related topics
{government, party, election}
{law, state, case}
{group, member, jewish}
{company, market, business}
{theory, work, human}
{system, computer, user}
{work, book, publish}
{build, building, house}
{specie, animal, plant}
{game, team, player}
{food, make, wine}

Lobbying (also Lobby) is speech with the intention of influencing decisions made by legislators and officials in the government by individuals, other legislators, constituents, or advocacy groups. A lobbyist is a person who tries to influence legislation on behalf of a special interest or a member of a lobby. Governments often define and regulate organized group lobbying that has become influential.



In the United States the Internal Revenue Service makes a clear distinction for nonprofit organizations between lobbying and advocacy limiting the former to "asking policymakers to take a specific position on a specific piece of legislation, or that ask others to ask the same"; in common language, the definition of lobbying is normally broader. Other activities that seek to influence policies, possibly including public demonstrations and the filing of "friend of the court briefs", are termed as "advocacy".[1]

The House of Commons Public Administration Select Committee argued that while there are shortcomings in the regulation of the lobbying industry in the United Kingdom, "The practice of lobbying in order to influence political decisions is a legitimate and necessary part of the democratic process. Individuals and organizations reasonably want to influence decisions that may affect them, those around them, and their environment. Government in turn needs access to the knowledge and views that lobbying can bring."[2]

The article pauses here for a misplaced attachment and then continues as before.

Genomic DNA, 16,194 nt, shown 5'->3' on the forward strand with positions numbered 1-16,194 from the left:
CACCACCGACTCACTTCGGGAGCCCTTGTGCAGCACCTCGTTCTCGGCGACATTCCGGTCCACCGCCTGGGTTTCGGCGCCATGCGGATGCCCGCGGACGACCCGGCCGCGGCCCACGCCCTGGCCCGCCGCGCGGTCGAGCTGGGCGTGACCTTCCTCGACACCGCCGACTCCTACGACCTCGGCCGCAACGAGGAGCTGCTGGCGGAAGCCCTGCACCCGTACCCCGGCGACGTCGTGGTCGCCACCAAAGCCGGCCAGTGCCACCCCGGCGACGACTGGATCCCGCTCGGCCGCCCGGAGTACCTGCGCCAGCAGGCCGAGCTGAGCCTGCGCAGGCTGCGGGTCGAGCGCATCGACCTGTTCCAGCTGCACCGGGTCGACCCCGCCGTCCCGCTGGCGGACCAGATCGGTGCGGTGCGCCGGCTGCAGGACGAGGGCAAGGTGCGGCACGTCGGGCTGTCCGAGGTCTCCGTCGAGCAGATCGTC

Governments often define and regulate organized group lobbying.[3][4][5][6] Economist Thomas Sowell defends corporate lobbying as simply an example of a group having better knowledge of its interests than the people at large do of theirs.[7]

Full article ▸

related documents
Equal Rights Amendment
Parliament Acts
Senate of the Roman Republic
Foreign relations of Australia
Basic Law for the Federal Republic of Germany
Robert Bork
Question Time
Twenty-fifth Amendment to the United States Constitution
Queen's Counsel
Politics of Cuba
Freedom House
Eagle Mountain, Utah
Hosni Mubarak
Monarchy of Canada
Treaty of Nice
One country, two systems
Anglo-Irish Treaty
Eugene V. Debs
Earl Warren
Presidential Succession Act
Constitution of Norway
Politics of the Gambia
Politics of Benin
Edmund Barton
Politics of Portugal
The Greens (France)